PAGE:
Snana yatra – 24 June 2021

Their Lordships Jagannath, Balabhadra, Subhadra and Sudarshan dressed up in Sada Besha

Devasnana Purnima, also Known as Snana Yatra, is a bathing festival celebrated on the Purnima in the month of Jyeshtha, to celebrate the birthday of Lord Jagannatha. This is the first occasion in the year as per the Vaishnav calendar, when the deities Jagannath, Balabhadra, Subhadra, Sudarshan and Madanmohan are brought out from the Jagganath Temple in Puri and taken in a procession to the Snana Bedi.

As per Skanda Purana, when Raja Indradyumna installed the deities, he arranged this bathing ceremony, and since then this day is celebrated. While Puri attracts thousands of devotees for this day, the festival is celebrated in other parts of world too. The deities of Lord Jagannath, Devi Subhadra, and Lord Balabhadra are taken out from the Ratna simhasan of the Jagannath Puri Temple, early in the morning and are placed on a pedestal called “Snana Bedi” or the bathing altar, outside the temple premises.

The water which is used for bathing the three deities are taken from the well inside the Jagannath Temple. Prior to the bathing ceremony on Devasnana Purnima, a few puja and rituals are performed by the priests. A total of 108 pitchers of herbal and aromatic water are used to bath Their Lordships of the Jagannath Temple.

During the ceremonial bath Their Lordships are dressed up in Sada Besha and after the bath, Their Lordships are adorned with Hathi Besha, or the form of Lord Ganesha later in the day.

Lord Jagannath, Devi Subhadra and Lord Balabhadra of Puri dressed in Hathi Besha

At night, Their Lordships – Jagannath, Baladev and Subhadra – retire to the Anasar House. During this Anasara period, the devotees are allowed to have darshan and the darshan opens for public only after 15 days, on the day just before the famous Rath Yatra.

By  merely having ‘darshan’ of Their Lordships on Deva Snana Purnima, devotees free themselves from all their sins and have a blissful life ahead.

Here is complete schedule & timings of the upcoming festivals at Puri temple;

Snana Purnima (June 24): Mangalaparna from 1 am & Pahandi till 4 am Hati Besha from 11 am onwards and Bahuda Pahandi between 5 pm and 8 pm.

Gundicha Yatra (July 12): Pahandi rituals from 8:30 am Chera Panhara: 2 pm and pulling of chariots from 3 pm

Bahuda Yatra (July 20): Pahandi rituals between 12 pm & 2:30 pm Pulling of chariots from 4 pm.

Suna Besha (July 21): Rituals to be conducted between 4 pm and 5: 30 pm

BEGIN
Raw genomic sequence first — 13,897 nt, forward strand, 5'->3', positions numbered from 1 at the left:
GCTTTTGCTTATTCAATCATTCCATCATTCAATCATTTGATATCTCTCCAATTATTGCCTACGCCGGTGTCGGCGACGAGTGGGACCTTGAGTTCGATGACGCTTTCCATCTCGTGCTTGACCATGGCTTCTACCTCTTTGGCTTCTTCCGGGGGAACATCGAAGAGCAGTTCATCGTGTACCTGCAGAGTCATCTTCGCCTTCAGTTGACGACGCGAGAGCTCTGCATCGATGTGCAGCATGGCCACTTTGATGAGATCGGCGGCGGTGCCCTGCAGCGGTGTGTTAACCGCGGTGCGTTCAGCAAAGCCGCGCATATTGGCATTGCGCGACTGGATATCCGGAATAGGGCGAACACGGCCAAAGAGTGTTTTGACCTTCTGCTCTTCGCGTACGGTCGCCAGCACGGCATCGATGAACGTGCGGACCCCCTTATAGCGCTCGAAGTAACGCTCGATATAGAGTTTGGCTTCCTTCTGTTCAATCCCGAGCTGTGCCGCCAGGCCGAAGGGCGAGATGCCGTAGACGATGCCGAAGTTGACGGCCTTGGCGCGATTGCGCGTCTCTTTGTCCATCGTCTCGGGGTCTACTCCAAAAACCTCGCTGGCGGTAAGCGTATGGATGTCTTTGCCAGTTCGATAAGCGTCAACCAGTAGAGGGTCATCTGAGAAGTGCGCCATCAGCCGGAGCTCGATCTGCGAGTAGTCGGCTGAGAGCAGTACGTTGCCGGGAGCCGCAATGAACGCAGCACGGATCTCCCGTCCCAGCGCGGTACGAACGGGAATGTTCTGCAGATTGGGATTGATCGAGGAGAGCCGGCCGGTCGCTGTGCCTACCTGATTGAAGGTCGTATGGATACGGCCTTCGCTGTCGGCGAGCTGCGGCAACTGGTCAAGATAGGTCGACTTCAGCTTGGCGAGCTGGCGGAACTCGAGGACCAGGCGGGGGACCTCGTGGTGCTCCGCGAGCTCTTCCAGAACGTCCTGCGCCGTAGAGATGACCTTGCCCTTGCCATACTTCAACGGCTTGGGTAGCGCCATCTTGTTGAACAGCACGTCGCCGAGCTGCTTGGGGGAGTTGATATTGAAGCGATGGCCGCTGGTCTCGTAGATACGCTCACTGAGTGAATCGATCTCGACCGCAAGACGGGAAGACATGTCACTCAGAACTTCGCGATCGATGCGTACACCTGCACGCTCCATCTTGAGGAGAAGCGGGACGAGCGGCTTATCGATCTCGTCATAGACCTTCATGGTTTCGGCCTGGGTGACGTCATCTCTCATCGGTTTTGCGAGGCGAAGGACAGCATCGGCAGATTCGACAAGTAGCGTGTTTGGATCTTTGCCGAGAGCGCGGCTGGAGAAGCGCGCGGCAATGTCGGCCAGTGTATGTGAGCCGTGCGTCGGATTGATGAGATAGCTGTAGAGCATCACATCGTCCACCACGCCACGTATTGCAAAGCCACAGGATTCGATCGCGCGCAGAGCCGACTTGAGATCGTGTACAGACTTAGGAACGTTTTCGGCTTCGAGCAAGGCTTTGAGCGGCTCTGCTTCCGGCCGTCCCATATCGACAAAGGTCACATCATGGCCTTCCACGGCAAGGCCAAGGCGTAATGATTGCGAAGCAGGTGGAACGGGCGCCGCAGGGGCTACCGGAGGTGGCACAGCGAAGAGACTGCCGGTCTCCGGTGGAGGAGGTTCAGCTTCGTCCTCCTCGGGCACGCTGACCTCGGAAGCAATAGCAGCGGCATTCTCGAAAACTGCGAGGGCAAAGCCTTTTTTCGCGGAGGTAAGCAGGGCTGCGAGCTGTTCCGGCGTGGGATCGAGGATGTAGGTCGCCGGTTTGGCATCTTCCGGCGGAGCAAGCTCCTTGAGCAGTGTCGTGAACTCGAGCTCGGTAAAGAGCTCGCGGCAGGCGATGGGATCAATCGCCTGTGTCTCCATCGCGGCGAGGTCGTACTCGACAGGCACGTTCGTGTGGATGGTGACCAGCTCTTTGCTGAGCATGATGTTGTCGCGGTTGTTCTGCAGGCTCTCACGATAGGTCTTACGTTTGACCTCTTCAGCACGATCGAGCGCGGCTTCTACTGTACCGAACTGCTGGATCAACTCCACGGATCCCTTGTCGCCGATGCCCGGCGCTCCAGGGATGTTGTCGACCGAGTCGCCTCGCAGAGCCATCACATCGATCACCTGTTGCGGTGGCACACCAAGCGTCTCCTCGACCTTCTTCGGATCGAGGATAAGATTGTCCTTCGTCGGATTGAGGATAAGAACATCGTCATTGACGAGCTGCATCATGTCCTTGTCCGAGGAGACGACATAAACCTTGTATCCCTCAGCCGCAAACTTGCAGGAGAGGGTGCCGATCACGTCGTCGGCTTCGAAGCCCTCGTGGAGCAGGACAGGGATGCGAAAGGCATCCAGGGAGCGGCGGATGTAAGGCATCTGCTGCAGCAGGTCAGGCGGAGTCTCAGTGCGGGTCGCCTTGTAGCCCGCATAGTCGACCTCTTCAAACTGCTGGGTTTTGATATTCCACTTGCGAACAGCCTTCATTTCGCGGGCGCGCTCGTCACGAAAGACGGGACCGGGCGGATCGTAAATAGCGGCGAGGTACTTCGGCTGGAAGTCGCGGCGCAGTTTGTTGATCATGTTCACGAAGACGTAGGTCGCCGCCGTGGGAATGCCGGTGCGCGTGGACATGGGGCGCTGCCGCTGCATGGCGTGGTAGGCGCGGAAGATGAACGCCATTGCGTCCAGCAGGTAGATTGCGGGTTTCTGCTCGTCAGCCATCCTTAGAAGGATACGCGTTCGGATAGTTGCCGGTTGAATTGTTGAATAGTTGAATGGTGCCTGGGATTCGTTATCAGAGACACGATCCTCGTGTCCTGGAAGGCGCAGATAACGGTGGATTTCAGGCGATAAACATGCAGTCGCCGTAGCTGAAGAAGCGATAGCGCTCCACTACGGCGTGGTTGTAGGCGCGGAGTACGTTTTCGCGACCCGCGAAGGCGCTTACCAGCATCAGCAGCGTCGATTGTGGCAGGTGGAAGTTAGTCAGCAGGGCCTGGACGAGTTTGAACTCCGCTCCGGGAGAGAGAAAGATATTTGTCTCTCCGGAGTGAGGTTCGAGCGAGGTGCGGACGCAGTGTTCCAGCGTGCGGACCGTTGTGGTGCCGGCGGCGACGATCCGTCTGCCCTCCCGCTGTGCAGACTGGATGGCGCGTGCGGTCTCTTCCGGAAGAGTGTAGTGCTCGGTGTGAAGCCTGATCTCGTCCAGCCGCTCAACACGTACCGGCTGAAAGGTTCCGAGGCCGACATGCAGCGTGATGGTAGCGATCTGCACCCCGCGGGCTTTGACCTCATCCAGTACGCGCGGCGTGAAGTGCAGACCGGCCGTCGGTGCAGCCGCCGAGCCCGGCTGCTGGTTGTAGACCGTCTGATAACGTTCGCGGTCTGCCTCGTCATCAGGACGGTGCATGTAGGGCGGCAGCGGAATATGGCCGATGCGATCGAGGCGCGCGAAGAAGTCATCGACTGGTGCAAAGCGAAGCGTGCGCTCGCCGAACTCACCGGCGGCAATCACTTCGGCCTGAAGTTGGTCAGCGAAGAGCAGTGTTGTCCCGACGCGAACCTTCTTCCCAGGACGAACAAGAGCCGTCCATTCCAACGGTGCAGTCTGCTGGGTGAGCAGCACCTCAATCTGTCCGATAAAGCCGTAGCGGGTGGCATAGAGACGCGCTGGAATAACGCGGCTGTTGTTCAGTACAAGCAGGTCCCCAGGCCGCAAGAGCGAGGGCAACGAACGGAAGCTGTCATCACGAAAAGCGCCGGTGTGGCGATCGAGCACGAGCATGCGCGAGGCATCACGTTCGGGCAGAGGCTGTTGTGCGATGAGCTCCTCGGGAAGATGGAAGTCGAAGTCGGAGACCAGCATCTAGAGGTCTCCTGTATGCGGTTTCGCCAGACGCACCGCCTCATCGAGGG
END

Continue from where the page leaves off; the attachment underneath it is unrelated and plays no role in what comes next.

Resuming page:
Adhar Pana (July 22) rituals to be completed by 8 pm and the pahandi rituals will begin from 4 pm and completed by 10 pm on Niladri Bije ( July 23).


In Śrī Caitanya-caritāmṛta, Srila Prabhupada gives following information about Snāna-yātrā
After the bathing ceremony (snāna-yātrā), Lord Jagannātha apparently becomes sick. He is therefore removed to His private apartment, where no one can see Him. Actually, during this period renovations are made on the body of the Jagannātha Deity. This is called nava-yauvana. During the Ratha-yātrā ceremony, Lord Jagannātha once again comes before the public. Thus for fifteen days after the bathing ceremony, Lord Jagannātha is not visible to any visitors.

  • [Cc. Madhya 1.122, purport]
    After the bathing ceremony of Śrī Jagannātha, which takes place just a fortnight before the Ratha-yātrā ceremony, the body of the Lord Jagannātha Deity is repainted, and this takes just about a fortnight to complete. This period is called Anavasara. There are many who visit the temple to see Lord Jagannātha regularly every day, and for them His retirement after the bathing ceremony is unbearable. Śrī Caitanya Mahāprabhu felt Lord Jagannātha’s absence from the temple very much.

[Cc. Madhya 11.62]
The word dayitā refers to one who has received the mercy of the Lord. Lord Jagannātha has a number of stalwart servants known as dayitās. These servants do not come from very high-caste families (brāhmaṇas, kṣatriyas or vaiśyas), but because they are engaged in the service of the Lord, they have been elevated to a respected position. Thus they are known as dayitās. These servants of Lord Jagannātha take care of the Lord from the day of the Snāna-yātrā up to the time the Lord is carried from the throne to the Ratha car. In the Kṣetra-māhātmya these dayitās are said to come from the śabaras, a caste that keeps and sells pigs. However, among the dayitās there are also many who come from the brāhmaṇa caste. Those dayitās coming from the brāhmaṇa families are called dayitā-patis, or leaders of the dayitās. The dayitā-patis offer food such as sweetmeats to Lord Jagannātha during the anavasara, the resting period after Snāna-yātrā. They also make the early-morning offering of sweetmeats daily. It is said that during the anavasara Lord Jagannātha suffers from fever and that the dayitā-patis offer Him an infusion of drugs represented by fruit juice. It is said that in the beginning Lord Jagannātha was worshiped by the śabaras and was known as the Deity Nīla Mādhava. Later, when the Deity was established in the temple, the Lord became known as Jagannātha. Because the Deities were taken from the śabaras, all the śabara devotees were elevated to the position of dayitās.
[Cc. Madhya 13.8]

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